This is like what happened to Caesar or Hitler, who like Trump were the right-wing populists of their day. The difference is that Trump actually fits the bill better, because Trump is essentially an oligarch (one who comes to power via wealth). Meanwhile Hitler and Caesar were soldiers.
Consider the following passage of the Republic which explains how the protector of the people becomes a tyrant after the establishment tries to oust him and he them (is this not a statement on “purging the deep state” and “media bias against trump” by some measures?):
“How then does a protector begin to change into a tyrant?… And the protector of the people is like him; having a mob entirely at his disposal, he is not restrained from shedding the blood of kinsmen; by the favourite method of false accusation he brings them into court and murders them, making the life of man to disappear, and with unholy tongue and lips tasting the blood of his fellow citizen; some he kills and others he banishes, at the same time hinting at the abolition of debts and partition of lands: and after this, what will be his destiny? Must he not either perish at the hands of his enemies, or from being a man become a wolf –that is, a tyrant?”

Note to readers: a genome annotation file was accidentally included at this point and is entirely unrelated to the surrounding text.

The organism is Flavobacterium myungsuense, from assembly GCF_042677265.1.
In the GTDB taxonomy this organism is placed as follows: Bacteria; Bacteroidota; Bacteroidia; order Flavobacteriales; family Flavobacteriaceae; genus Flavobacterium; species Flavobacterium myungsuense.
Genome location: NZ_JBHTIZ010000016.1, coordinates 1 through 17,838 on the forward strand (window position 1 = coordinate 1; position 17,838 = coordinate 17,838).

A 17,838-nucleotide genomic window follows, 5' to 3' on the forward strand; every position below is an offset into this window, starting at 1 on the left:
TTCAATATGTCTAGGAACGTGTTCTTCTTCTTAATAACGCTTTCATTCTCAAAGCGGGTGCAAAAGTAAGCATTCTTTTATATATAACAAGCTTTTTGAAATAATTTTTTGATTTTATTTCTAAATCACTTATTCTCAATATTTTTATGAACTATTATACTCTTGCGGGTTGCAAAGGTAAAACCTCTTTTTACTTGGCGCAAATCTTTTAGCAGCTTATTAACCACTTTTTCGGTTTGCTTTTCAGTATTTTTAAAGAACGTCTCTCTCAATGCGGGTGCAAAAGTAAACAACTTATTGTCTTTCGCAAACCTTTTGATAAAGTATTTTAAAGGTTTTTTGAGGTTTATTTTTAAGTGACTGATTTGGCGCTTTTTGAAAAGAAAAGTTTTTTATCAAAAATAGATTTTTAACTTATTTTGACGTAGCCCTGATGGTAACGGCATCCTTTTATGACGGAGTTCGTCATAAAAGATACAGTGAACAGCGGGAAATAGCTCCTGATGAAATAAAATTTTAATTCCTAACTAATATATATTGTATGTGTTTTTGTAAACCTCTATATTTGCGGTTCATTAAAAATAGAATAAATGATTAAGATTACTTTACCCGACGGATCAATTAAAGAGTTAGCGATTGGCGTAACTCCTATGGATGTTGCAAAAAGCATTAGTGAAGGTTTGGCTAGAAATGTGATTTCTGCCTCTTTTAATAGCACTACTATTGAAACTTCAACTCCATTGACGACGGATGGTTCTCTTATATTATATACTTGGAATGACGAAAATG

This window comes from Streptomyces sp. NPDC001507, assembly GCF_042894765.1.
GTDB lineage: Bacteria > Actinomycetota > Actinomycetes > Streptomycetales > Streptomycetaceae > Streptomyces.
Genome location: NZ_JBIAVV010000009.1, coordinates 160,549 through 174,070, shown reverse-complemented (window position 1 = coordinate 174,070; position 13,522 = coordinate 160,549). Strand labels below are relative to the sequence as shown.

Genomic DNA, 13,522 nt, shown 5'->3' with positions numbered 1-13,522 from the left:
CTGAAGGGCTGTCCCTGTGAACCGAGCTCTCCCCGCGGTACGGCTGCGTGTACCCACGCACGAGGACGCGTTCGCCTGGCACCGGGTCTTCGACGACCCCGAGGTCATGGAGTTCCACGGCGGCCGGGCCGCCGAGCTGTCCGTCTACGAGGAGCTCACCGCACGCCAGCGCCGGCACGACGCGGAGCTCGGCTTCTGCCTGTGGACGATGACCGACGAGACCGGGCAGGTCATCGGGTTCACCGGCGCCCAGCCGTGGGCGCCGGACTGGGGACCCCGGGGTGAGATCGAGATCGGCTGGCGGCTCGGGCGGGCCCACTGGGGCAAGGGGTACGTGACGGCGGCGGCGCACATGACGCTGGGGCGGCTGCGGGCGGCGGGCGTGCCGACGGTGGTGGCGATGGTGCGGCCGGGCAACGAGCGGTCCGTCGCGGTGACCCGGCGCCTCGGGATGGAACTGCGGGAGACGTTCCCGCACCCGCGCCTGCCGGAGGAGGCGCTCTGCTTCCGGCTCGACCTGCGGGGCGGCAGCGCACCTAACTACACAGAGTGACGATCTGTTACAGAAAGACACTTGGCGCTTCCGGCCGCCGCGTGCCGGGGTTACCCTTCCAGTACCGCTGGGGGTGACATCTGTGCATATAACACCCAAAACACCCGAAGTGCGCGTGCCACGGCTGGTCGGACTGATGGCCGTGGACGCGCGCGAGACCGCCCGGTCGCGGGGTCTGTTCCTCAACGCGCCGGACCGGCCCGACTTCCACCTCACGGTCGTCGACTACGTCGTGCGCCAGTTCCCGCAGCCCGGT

Or consider this passage that compares democracy to a ship as a metaphor and shows how, when the people become frustrated with the ruling elite, a “partisan” acts as the champion of the people, helping them to overthrow the navigator (so it is a metaphor where the tyrant acts as a champion of the people to help them overthrow “the good for nothing corrupt establishment;” except it turns out the establishment in this story was the only one who actually knew how to navigate and the partisan never lets the people steer, he simply uses their gullibility to take the ship for himself):
The sailors are quarrelling with one another about the steering –every one is of opinion that he has a right to steer, though he has never learned the art of navigation and cannot tell who taught him or when he learned, and will further assert that it cannot be taught, and they are ready to cut in pieces any one who says the contrary.
They throng about the captain, begging and praying him to commit the helm to them; and if at any time they do not prevail, but others are preferred to them, they kill the others or throw them overboard, and having first chained up the noble captain’s senses with drink or some narcotic drug, they mutiny and take possession of the ship and make free with the stores; thus, eating and drinking, they proceed on their voyage in such a manner as might be expected of them.